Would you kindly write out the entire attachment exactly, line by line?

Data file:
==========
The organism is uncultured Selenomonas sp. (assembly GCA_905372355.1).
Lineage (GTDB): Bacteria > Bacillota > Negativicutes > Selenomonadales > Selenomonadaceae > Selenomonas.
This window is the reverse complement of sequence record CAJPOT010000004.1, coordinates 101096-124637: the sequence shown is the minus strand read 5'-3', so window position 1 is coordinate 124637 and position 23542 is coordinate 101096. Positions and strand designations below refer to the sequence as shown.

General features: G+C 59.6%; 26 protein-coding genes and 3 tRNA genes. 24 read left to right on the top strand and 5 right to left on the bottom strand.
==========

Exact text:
The organism is uncultured Selenomonas sp. (assembly GCA_905372355.1).
Lineage (GTDB): Bacteria > Bacillota > Negativicutes > Selenomonadales > Selenomonadaceae > Selenomonas.
This window is the reverse complement of sequence record CAJPOT010000004.1, coordinates 101096-124637: the sequence shown is the minus strand read 5'-3', so window position 1 is coordinate 124637 and position 23542 is coordinate 101096. Positions and strand designations below refer to the sequence as shown.

General features: G+C 59.6%; 26 protein-coding genes and 3 tRNA genes. 24 read left to right on the top strand and 5 right to left on the bottom strand.